Newswise — WASHINGTON (Dec. 21, 2022)— In August President Joe Biden signed into law the Inflation Reduction Act, the most significant measure ever adopted by the U.S. Congress to combat climate change. While the Act’s measures to mitigate climate change have largely been the focus of attention, an analysis published today in the New England Journal of Medicine describes the significant benefits it offers to improve public health through the Act’s tax credits and other financial incentives.
“This law offers the United States a novel roadmap for mitigating climate change and improving public health,” Robert Glicksman, the J. B. and Maurice C. Shapiro professor of environmental law at George Washington University Law School, said. “At this juncture, the Inflation Reduction Act provides a more politically feasible foundation for efforts to abate climate change and reduce its public health effects than a cap-and-trade program or traditional regulatory approaches.”
The analysis, “Protecting the Public Health with the Inflation Reduction Act–Provisions Affecting Climate Change and its Health Effects,” was published Dec. 21 in the New England Journal of Medicine.
“Greenhouse gases – such as carbon dioxide and methane – are endangering public health and welfare,” Glicksman said. Yet these health risks are not evenly distributed, hitting socially vulnerable populations — people with low household income and members of historically marginalized racial and ethnic groups – the hardest.“ The same is true for the adverse health effects of other forms of pollution, including conventional air pollutants, such as particulate matter, and carcinogenic chemical contaminants. The Act also targets these forms of air pollution in an effort to reduce the adverse health effects for which they are responsible.
Previous congressional efforts to mitigate climate change would have relied on a combination of mandatory emission limits on greenhouse gases and the use of a cap-and-trade program. Those efforts never attracted sufficient political support to be viable, and would almost certainly not have done so now. Congress therefore chose to try something different in the Inflation Reduction Act. It relied instead on a combination of carrots, sticks, and direct federal investments to move the country’s industries away from greenhouse gas-generating activities towards those that are less polluting and dangerous.”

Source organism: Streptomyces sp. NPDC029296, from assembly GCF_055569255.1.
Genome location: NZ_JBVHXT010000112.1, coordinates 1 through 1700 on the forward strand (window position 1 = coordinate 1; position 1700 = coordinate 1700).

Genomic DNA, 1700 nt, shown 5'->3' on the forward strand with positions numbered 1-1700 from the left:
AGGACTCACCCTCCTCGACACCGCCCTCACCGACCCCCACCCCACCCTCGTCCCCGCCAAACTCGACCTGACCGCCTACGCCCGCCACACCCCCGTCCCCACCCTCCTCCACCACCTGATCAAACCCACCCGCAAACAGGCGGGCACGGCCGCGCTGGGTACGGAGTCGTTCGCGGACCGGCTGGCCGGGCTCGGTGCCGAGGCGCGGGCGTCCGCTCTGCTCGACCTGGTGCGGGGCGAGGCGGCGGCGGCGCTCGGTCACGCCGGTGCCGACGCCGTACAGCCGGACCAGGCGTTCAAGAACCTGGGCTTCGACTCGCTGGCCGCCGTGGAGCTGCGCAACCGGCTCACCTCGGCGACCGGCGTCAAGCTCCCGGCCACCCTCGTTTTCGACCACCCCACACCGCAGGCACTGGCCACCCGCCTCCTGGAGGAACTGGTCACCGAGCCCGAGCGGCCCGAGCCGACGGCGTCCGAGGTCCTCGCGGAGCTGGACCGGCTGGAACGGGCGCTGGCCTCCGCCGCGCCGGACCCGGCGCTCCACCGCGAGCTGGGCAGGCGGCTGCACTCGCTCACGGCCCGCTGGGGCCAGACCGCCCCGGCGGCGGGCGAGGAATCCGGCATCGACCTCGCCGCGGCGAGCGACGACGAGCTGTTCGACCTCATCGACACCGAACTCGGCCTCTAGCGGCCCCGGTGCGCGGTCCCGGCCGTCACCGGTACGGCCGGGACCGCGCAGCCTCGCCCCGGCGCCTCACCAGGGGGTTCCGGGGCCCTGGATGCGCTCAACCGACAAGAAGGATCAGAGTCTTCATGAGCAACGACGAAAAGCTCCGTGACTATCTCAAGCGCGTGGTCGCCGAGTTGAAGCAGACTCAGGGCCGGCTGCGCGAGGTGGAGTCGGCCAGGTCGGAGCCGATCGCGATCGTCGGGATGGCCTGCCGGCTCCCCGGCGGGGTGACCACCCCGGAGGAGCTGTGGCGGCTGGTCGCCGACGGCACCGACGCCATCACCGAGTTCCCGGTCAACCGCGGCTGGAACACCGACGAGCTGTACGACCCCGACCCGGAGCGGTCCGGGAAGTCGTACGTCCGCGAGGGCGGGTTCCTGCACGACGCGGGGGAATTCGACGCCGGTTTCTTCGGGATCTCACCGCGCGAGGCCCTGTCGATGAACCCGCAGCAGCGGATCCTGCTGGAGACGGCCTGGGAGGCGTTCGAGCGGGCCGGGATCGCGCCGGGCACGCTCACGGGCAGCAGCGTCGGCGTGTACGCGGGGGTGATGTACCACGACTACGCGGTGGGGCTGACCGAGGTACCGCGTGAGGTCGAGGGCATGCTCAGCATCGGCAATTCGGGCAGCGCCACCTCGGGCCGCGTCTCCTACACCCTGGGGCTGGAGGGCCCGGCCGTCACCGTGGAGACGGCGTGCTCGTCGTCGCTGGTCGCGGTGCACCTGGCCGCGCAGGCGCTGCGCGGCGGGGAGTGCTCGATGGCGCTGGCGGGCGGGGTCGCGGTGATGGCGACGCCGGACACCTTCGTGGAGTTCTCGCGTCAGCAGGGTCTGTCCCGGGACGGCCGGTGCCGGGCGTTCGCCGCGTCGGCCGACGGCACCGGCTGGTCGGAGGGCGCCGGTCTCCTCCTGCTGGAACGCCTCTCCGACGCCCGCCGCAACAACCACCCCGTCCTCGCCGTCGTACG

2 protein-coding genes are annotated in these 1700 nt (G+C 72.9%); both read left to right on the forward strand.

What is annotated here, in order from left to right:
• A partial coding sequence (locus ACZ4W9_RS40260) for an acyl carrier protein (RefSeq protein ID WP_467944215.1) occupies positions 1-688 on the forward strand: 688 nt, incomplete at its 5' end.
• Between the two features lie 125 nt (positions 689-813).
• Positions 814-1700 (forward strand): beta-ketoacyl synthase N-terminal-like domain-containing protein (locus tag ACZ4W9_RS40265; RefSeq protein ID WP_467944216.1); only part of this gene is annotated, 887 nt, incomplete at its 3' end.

Glicksman said he believes using the Internal Revenue Code and federal infusions of money to shift the country to cleaner energy would likely be less vulnerable to legal challenge than more traditional forms of regulation. He pointed to the Supreme Court’s decision this year in West Virginia v. EPA, which restricted the EPA’s authority under the Clean Air Act to reduce GHG emissions from one of its largest source categories, electric generating plants.
“It’s possible that not every mechanism in the Act will yield all of the desired outcomes, but in a few years it should be possible to begin measuring the impacts of the new law to see if it’s doing what its sponsors hoped it would do,” Glicksman said. “The Inflation Reduction Act represents an encouraging effort by Congress to mitigate the broad array of negative consequences that result from climate change without triggering the reflexive opposition that tends to be directed at regulatory mechanisms. This bill isn’t just about slowing down the melting of ice to preserve Arctic ecosystems that are far away from most Americans’ daily concerns. The Inflation Reduction Act will also help reduce the extent to which the American people will suffer the increasingly serious adverse health effects that stem from climate change and its consequences, such as worsening ozone pollution and the spread of viral and other communicable diseases.”
MEDIA CONTACTRegister for reporter access to contact details
New England Journal of Medicine